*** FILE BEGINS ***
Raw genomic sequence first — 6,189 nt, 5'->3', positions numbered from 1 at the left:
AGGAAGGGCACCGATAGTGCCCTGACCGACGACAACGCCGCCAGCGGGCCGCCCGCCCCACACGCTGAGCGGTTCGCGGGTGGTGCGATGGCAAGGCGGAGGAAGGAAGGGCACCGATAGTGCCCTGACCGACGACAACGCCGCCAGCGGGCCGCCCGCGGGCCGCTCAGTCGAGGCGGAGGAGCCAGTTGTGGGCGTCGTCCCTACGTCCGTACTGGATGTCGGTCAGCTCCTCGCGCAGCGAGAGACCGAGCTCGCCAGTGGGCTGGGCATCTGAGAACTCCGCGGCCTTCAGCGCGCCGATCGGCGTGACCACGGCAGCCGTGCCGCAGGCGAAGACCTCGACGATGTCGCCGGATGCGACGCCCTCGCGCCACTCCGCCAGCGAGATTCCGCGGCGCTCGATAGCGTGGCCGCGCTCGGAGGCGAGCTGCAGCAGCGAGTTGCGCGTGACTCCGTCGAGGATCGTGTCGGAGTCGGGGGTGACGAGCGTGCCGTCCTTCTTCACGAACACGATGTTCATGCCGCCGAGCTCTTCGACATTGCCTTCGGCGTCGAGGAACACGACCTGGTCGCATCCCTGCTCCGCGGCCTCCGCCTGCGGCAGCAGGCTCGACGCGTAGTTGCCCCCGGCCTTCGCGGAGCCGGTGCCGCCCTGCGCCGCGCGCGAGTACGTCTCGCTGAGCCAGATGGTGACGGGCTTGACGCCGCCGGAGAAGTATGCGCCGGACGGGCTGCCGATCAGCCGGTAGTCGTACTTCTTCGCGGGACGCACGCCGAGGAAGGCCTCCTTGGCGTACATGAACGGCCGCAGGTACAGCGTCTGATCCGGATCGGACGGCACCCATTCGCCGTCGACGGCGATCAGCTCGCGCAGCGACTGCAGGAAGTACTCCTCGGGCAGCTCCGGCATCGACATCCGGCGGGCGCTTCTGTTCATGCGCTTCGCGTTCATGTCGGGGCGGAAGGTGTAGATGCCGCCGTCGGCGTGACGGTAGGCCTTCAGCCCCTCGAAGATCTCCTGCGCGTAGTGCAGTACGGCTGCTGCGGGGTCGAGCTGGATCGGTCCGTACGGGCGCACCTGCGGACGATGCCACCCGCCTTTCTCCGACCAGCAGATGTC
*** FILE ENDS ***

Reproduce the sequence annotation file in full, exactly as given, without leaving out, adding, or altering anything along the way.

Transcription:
Raw genomic sequence first — 6,189 nt, 5'->3', positions numbered from 1 at the left:
AGGAAGGGCACCGATAGTGCCCTGACCGACGACAACGCCGCCAGCGGGCCGCCCGCCCCACACGCTGAGCGGTTCGCGGGTGGTGCGATGGCAAGGCGGAGGAAGGAAGGGCACCGATAGTGCCCTGACCGACGACAACGCCGCCAGCGGGCCGCCCGCGGGCCGCTCAGTCGAGGCGGAGGAGCCAGTTGTGGGCGTCGTCCCTACGTCCGTACTGGATGTCGGTCAGCTCCTCGCGCAGCGAGAGACCGAGCTCGCCAGTGGGCTGGGCATCTGAGAACTCCGCGGCCTTCAGCGCGCCGATCGGCGTGACCACGGCAGCCGTGCCGCAGGCGAAGACCTCGACGATGTCGCCGGATGCGACGCCCTCGCGCCACTCCGCCAGCGAGATTCCGCGGCGCTCGATAGCGTGGCCGCGCTCGGAGGCGAGCTGCAGCAGCGAGTTGCGCGTGACTCCGTCGAGGATCGTGTCGGAGTCGGGGGTGACGAGCGTGCCGTCCTTCTTCACGAACACGATGTTCATGCCGCCGAGCTCTTCGACATTGCCTTCGGCGTCGAGGAACACGACCTGGTCGCATCCCTGCTCCGCGGCCTCCGCCTGCGGCAGCAGGCTCGACGCGTAGTTGCCCCCGGCCTTCGCGGAGCCGGTGCCGCCCTGCGCCGCGCGCGAGTACGTCTCGCTGAGCCAGATGGTGACGGGCTTGACGCCGCCGGAGAAGTATGCGCCGGACGGGCTGCCGATCAGCCGGTAGTCGTACTTCTTCGCGGGACGCACGCCGAGGAAGGCCTCCTTGGCGTACATGAACGGCCGCAGGTACAGCGTCTGATCCGGATCGGACGGCACCCATTCGCCGTCGACGGCGATCAGCTCGCGCAGCGACTGCAGGAAGTACTCCTCGGGCAGCTCCGGCATCGACATCCGGCGGGCGCTTCTGTTCATGCGCTTCGCGTTCATGTCGGGGCGGAAGGTGTAGATGCCGCCGTCGGCGTGACGGTAGGCCTTCAGCCCCTCGAAGATCTCCTGCGCGTAGTGCAGTACGGCTGCTGCGGGGTCGAGCTGGATCGGTCCGTACGGGCGCACCTGCGGACGATGCCACCCGCCTTTCTCCGACCAGCAGATGTC